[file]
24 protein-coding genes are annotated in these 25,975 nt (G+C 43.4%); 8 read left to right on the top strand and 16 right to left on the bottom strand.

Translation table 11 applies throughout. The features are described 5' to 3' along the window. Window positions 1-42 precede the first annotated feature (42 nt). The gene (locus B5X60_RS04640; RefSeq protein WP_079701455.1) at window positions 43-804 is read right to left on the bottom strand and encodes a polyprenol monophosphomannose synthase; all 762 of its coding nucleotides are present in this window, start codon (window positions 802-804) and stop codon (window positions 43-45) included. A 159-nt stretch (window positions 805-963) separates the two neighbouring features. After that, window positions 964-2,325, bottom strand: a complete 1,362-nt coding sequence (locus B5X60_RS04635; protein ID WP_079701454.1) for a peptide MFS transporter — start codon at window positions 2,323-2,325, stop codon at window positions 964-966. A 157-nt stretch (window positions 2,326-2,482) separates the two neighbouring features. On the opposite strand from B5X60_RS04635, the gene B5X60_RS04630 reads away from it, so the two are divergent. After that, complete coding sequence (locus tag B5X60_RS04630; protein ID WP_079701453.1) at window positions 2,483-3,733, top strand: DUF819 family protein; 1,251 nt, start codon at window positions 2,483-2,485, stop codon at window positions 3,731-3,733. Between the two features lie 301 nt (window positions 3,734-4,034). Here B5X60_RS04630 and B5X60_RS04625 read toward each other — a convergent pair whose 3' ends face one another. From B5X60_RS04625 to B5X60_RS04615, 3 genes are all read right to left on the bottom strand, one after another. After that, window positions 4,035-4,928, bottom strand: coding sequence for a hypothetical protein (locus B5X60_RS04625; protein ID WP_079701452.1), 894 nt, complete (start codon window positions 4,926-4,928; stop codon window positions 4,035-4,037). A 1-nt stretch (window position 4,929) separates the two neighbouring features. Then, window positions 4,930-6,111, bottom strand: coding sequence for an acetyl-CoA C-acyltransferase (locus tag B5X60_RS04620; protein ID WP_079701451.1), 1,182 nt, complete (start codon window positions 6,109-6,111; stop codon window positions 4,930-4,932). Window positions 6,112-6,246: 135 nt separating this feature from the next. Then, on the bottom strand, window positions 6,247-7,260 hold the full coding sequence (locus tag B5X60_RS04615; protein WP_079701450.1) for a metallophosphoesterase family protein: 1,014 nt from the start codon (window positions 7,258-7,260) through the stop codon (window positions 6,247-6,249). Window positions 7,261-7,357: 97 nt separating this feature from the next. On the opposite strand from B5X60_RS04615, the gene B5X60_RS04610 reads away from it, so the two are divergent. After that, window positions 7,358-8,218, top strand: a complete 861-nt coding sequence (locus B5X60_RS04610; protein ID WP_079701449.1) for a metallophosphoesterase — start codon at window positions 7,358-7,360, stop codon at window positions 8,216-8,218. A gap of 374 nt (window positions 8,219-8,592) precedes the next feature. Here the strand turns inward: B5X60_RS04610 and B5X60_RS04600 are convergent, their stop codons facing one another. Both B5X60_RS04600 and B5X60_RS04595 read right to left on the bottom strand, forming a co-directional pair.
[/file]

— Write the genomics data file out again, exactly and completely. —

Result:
24 protein-coding genes are annotated in these 25,975 nt (G+C 43.4%); 8 read left to right on the top strand and 16 right to left on the bottom strand.

Translation table 11 applies throughout. The features are described 5' to 3' along the window. Window positions 1-42 precede the first annotated feature (42 nt). The gene (locus B5X60_RS04640; RefSeq protein WP_079701455.1) at window positions 43-804 is read right to left on the bottom strand and encodes a polyprenol monophosphomannose synthase; all 762 of its coding nucleotides are present in this window, start codon (window positions 802-804) and stop codon (window positions 43-45) included. A 159-nt stretch (window positions 805-963) separates the two neighbouring features. After that, window positions 964-2,325, bottom strand: a complete 1,362-nt coding sequence (locus B5X60_RS04635; protein ID WP_079701454.1) for a peptide MFS transporter — start codon at window positions 2,323-2,325, stop codon at window positions 964-966. A 157-nt stretch (window positions 2,326-2,482) separates the two neighbouring features. On the opposite strand from B5X60_RS04635, the gene B5X60_RS04630 reads away from it, so the two are divergent. After that, complete coding sequence (locus tag B5X60_RS04630; protein ID WP_079701453.1) at window positions 2,483-3,733, top strand: DUF819 family protein; 1,251 nt, start codon at window positions 2,483-2,485, stop codon at window positions 3,731-3,733. Between the two features lie 301 nt (window positions 3,734-4,034). Here B5X60_RS04630 and B5X60_RS04625 read toward each other — a convergent pair whose 3' ends face one another. From B5X60_RS04625 to B5X60_RS04615, 3 genes are all read right to left on the bottom strand, one after another. After that, window positions 4,035-4,928, bottom strand: coding sequence for a hypothetical protein (locus B5X60_RS04625; protein ID WP_079701452.1), 894 nt, complete (start codon window positions 4,926-4,928; stop codon window positions 4,035-4,037). A 1-nt stretch (window position 4,929) separates the two neighbouring features. Then, window positions 4,930-6,111, bottom strand: coding sequence for an acetyl-CoA C-acyltransferase (locus tag B5X60_RS04620; protein ID WP_079701451.1), 1,182 nt, complete (start codon window positions 6,109-6,111; stop codon window positions 4,930-4,932). Window positions 6,112-6,246: 135 nt separating this feature from the next. Then, on the bottom strand, window positions 6,247-7,260 hold the full coding sequence (locus tag B5X60_RS04615; protein WP_079701450.1) for a metallophosphoesterase family protein: 1,014 nt from the start codon (window positions 7,258-7,260) through the stop codon (window positions 6,247-6,249). Window positions 7,261-7,357: 97 nt separating this feature from the next. On the opposite strand from B5X60_RS04615, the gene B5X60_RS04610 reads away from it, so the two are divergent. After that, window positions 7,358-8,218, top strand: a complete 861-nt coding sequence (locus B5X60_RS04610; protein ID WP_079701449.1) for a metallophosphoesterase — start codon at window positions 7,358-7,360, stop codon at window positions 8,216-8,218. A gap of 374 nt (window positions 8,219-8,592) precedes the next feature. Here the strand turns inward: B5X60_RS04610 and B5X60_RS04600 are convergent, their stop codons facing one another. Both B5X60_RS04600 and B5X60_RS04595 read right to left on the bottom strand, forming a co-directional pair.